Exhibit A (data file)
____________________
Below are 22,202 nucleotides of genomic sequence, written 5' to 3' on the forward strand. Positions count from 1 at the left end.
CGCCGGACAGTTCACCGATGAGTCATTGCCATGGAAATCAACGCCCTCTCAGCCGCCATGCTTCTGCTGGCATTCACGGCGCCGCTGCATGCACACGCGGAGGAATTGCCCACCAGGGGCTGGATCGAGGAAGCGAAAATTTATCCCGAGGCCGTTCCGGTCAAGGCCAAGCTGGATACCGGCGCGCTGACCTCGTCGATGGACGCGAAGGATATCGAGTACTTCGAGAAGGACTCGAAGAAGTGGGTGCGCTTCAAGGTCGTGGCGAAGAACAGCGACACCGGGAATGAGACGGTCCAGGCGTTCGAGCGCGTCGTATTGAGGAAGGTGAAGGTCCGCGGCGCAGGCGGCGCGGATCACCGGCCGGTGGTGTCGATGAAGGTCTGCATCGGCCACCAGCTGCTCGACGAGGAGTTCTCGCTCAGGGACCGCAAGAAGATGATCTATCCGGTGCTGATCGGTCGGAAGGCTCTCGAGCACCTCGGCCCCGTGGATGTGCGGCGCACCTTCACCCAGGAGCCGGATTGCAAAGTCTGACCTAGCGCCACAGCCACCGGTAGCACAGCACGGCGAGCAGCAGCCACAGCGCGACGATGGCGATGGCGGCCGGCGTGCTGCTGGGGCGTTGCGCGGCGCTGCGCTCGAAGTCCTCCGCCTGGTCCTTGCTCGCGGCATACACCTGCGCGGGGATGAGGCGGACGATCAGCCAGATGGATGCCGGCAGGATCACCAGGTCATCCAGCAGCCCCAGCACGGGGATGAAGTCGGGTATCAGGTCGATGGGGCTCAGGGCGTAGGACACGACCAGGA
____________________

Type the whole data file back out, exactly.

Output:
Below are 22,202 nucleotides of genomic sequence, written 5' to 3' on the forward strand. Positions count from 1 at the left end.
CGCCGGACAGTTCACCGATGAGTCATTGCCATGGAAATCAACGCCCTCTCAGCCGCCATGCTTCTGCTGGCATTCACGGCGCCGCTGCATGCACACGCGGAGGAATTGCCCACCAGGGGCTGGATCGAGGAAGCGAAAATTTATCCCGAGGCCGTTCCGGTCAAGGCCAAGCTGGATACCGGCGCGCTGACCTCGTCGATGGACGCGAAGGATATCGAGTACTTCGAGAAGGACTCGAAGAAGTGGGTGCGCTTCAAGGTCGTGGCGAAGAACAGCGACACCGGGAATGAGACGGTCCAGGCGTTCGAGCGCGTCGTATTGAGGAAGGTGAAGGTCCGCGGCGCAGGCGGCGCGGATCACCGGCCGGTGGTGTCGATGAAGGTCTGCATCGGCCACCAGCTGCTCGACGAGGAGTTCTCGCTCAGGGACCGCAAGAAGATGATCTATCCGGTGCTGATCGGTCGGAAGGCTCTCGAGCACCTCGGCCCCGTGGATGTGCGGCGCACCTTCACCCAGGAGCCGGATTGCAAAGTCTGACCTAGCGCCACAGCCACCGGTAGCACAGCACGGCGAGCAGCAGCCACAGCGCGACGATGGCGATGGCGGCCGGCGTGCTGCTGGGGCGTTGCGCGGCGCTGCGCTCGAAGTCCTCCGCCTGGTCCTTGCTCGCGGCATACACCTGCGCGGGGATGAGGCGGACGATCAGCCAGATGGATGCCGGCAGGATCACCAGGTCATCCAGCAGCCCCAGCACGGGGATGAAGTCGGGTATCAGGTCGATGGGGCTCAGGGCGTAGGACACGACCAGGA